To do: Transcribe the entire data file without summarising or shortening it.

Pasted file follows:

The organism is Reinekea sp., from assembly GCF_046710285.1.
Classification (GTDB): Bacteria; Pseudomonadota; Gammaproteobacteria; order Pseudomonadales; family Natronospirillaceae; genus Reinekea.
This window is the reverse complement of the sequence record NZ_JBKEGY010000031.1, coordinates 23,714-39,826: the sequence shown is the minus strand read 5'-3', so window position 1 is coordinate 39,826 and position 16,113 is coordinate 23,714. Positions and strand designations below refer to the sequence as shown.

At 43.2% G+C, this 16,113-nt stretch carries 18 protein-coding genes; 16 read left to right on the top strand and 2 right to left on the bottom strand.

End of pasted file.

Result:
The organism is Reinekea sp., from assembly GCF_046710285.1.
Classification (GTDB): Bacteria; Pseudomonadota; Gammaproteobacteria; order Pseudomonadales; family Natronospirillaceae; genus Reinekea.
This window is the reverse complement of the sequence record NZ_JBKEGY010000031.1, coordinates 23,714-39,826: the sequence shown is the minus strand read 5'-3', so window position 1 is coordinate 39,826 and position 16,113 is coordinate 23,714. Positions and strand designations below refer to the sequence as shown.

At 43.2% G+C, this 16,113-nt stretch carries 18 protein-coding genes; 16 read left to right on the top strand and 2 right to left on the bottom strand.